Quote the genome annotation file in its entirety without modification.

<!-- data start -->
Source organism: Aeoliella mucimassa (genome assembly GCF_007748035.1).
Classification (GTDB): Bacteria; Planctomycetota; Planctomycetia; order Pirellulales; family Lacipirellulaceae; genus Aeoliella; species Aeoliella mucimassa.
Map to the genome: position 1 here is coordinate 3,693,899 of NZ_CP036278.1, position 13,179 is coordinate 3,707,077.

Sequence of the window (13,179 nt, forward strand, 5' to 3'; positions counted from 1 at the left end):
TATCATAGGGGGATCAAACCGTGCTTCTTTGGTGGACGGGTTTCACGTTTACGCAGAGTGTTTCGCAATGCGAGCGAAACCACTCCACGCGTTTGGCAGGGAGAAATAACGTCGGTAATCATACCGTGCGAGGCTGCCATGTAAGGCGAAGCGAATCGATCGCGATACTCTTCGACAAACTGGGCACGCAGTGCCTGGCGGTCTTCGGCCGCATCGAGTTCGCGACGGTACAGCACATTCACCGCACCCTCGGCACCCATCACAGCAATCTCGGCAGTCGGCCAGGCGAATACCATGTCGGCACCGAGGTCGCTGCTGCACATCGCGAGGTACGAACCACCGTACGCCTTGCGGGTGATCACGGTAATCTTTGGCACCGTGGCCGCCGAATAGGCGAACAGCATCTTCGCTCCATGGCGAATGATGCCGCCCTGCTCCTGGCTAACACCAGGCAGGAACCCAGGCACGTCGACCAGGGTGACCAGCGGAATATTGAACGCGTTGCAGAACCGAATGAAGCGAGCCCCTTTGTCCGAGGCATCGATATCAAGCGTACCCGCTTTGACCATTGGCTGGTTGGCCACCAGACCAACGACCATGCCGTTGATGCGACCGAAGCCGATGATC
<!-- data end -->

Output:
Source organism: Aeoliella mucimassa (genome assembly GCF_007748035.1).
Classification (GTDB): Bacteria; Planctomycetota; Planctomycetia; order Pirellulales; family Lacipirellulaceae; genus Aeoliella; species Aeoliella mucimassa.
Map to the genome: position 1 here is coordinate 3,693,899 of NZ_CP036278.1, position 13,179 is coordinate 3,707,077.

Sequence of the window (13,179 nt, forward strand, 5' to 3'; positions counted from 1 at the left end):
TATCATAGGGGGATCAAACCGTGCTTCTTTGGTGGACGGGTTTCACGTTTACGCAGAGTGTTTCGCAATGCGAGCGAAACCACTCCACGCGTTTGGCAGGGAGAAATAACGTCGGTAATCATACCGTGCGAGGCTGCCATGTAAGGCGAAGCGAATCGATCGCGATACTCTTCGACAAACTGGGCACGCAGTGCCTGGCGGTCTTCGGCCGCATCGAGTTCGCGACGGTACAGCACATTCACCGCACCCTCGGCACCCATCACAGCAATCTCGGCAGTCGGCCAGGCGAATACCATGTCGGCACCGAGGTCGCTGCTGCACATCGCGAGGTACGAACCACCGTACGCCTTGCGGGTGATCACGGTAATCTTTGGCACCGTGGCCGCCGAATAGGCGAACAGCATCTTCGCTCCATGGCGAATGATGCCGCCCTGCTCCTGGCTAACACCAGGCAGGAACCCAGGCACGTCGACCAGGGTGACCAGCGGAATATTGAACGCGTTGCAGAACCGAATGAAGCGAGCCCCTTTGTCCGAGGCATCGATATCAAGCGTACCCGCTTTGACCATTGGCTGGTTGGCCACCAGACCAACGACCATGCCGTTGATGCGACCGAAGCCGATGATC